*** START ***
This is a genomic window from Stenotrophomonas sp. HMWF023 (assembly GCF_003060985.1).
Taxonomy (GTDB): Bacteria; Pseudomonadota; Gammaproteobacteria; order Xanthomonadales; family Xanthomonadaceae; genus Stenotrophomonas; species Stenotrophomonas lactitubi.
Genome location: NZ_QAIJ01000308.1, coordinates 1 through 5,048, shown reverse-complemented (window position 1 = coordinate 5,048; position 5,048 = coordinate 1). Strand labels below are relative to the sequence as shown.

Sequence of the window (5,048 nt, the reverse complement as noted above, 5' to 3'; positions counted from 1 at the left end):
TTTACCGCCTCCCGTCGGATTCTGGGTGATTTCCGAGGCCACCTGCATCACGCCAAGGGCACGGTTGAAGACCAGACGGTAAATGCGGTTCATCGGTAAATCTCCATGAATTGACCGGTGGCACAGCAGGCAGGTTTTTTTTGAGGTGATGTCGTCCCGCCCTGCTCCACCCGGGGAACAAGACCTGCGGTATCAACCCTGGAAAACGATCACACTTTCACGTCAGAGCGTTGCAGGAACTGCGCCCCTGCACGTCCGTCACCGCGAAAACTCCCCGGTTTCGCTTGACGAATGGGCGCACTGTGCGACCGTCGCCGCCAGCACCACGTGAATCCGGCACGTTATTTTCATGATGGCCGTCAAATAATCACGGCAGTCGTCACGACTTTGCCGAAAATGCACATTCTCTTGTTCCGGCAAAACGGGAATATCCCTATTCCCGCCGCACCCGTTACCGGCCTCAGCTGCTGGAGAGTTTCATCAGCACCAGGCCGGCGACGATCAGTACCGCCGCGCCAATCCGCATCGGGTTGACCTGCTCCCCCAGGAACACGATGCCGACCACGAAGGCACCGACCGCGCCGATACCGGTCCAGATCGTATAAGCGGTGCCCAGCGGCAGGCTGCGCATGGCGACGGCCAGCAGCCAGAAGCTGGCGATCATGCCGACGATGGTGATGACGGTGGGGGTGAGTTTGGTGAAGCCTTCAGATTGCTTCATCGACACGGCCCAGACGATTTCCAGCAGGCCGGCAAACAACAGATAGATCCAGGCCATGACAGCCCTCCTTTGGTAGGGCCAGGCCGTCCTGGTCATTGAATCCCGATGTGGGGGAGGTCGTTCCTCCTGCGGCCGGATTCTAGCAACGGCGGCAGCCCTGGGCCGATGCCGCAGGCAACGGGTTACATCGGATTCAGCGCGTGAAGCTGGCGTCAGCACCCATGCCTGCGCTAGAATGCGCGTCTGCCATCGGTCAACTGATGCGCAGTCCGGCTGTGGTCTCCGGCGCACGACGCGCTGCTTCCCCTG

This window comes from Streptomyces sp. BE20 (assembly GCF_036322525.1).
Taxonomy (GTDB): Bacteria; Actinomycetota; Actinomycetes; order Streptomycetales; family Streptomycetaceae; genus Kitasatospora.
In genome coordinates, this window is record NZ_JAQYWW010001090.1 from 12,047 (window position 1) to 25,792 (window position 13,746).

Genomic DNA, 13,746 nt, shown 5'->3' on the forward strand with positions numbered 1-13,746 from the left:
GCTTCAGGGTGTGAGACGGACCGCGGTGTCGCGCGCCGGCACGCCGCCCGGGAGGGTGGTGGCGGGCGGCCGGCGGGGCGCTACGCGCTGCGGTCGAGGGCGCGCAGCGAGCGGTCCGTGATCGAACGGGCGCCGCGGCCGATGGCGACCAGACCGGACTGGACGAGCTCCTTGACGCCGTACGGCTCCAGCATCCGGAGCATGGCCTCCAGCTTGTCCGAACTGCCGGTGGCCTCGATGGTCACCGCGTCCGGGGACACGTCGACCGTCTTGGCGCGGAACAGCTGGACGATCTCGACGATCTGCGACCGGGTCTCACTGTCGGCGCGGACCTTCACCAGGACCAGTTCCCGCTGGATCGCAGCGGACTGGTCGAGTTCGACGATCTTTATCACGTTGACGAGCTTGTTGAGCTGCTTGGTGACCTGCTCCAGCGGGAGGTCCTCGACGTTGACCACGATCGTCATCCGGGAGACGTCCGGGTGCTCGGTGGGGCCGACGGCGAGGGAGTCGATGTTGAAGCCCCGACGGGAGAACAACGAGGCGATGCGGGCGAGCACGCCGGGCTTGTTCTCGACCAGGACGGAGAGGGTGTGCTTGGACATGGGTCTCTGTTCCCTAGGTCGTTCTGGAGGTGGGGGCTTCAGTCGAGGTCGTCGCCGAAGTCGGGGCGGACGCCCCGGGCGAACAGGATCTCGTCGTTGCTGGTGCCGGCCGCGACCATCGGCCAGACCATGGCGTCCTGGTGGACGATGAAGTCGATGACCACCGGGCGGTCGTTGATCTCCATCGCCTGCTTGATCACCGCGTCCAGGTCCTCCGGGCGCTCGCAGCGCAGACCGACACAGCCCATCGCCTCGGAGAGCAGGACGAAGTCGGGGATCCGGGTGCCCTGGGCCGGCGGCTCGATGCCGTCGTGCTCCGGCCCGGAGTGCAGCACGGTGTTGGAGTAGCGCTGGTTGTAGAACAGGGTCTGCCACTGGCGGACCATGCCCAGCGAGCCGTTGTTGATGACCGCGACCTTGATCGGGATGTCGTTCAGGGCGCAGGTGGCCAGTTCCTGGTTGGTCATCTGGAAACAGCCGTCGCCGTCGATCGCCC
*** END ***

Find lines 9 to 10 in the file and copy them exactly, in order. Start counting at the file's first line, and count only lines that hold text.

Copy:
Genomic DNA, 13,746 nt, shown 5'->3' on the forward strand with positions numbered 1-13,746 from the left:
GCTTCAGGGTGTGAGACGGACCGCGGTGTCGCGCGCCGGCACGCCGCCCGGGAGGGTGGTGGCGGGCGGCCGGCGGGGCGCTACGCGCTGCGGTCGAGGGCGCGCAGCGAGCGGTCCGTGATCGAACGGGCGCCGCGGCCGATGGCGACCAGACCGGACTGGACGAGCTCCTTGACGCCGTACGGCTCCAGCATCCGGAGCATGGCCTCCAGCTTGTCCGAACTGCCGGTGGCCTCGATGGTCACCGCGTCCGGGGACACGTCGACCGTCTTGGCGCGGAACAGCTGGACGATCTCGACGATCTGCGACCGGGTCTCACTGTCGGCGCGGACCTTCACCAGGACCAGTTCCCGCTGGATCGCAGCGGACTGGTCGAGTTCGACGATCTTTATCACGTTGACGAGCTTGTTGAGCTGCTTGGTGACCTGCTCCAGCGGGAGGTCCTCGACGTTGACCACGATCGTCATCCGGGAGACGTCCGGGTGCTCGGTGGGGCCGACGGCGAGGGAGTCGATGTTGAAGCCCCGACGGGAGAACAACGAGGCGATGCGGGCGAGCACGCCGGGCTTGTTCTCGACCAGGACGGAGAGGGTGTGCTTGGACATGGGTCTCTGTTCCCTAGGTCGTTCTGGAGGTGGGGGCTTCAGTCGAGGTCGTCGCCGAAGTCGGGGCGGACGCCCCGGGCGAACAGGATCTCGTCGTTGCTGGTGCCGGCCGCGACCATCGGCCAGACCATGGCGTCCTGGTGGACGATGAAGTCGATGACCACCGGGCGGTCGTTGATCTCCATCGCCTGCTTGATCACCGCGTCCAGGTCCTCCGGGCGCTCGCAGCGCAGACCGACACAGCCCATCGCCTCGGAGAGCAGGACGAAGTCGGGGATCCGGGTGCCCTGGGCCGGCGGCTCGATGCCGTCGTGCTCCGGCCCGGAGTGCAGCACGGTGTTGGAGTAGCGCTGGTTGTAGAACAGGGTCTGCCACTGGCGGACCATGCCCAGCGAGCCGTTGTTGATGACCGCGACCTTGATCGGGATGTCGTTCAGGGCGCAGGTGGCCAGTTCCTGGTTGGTCATCTGGAAACAGCCGTCGCCGTCGATCGCCC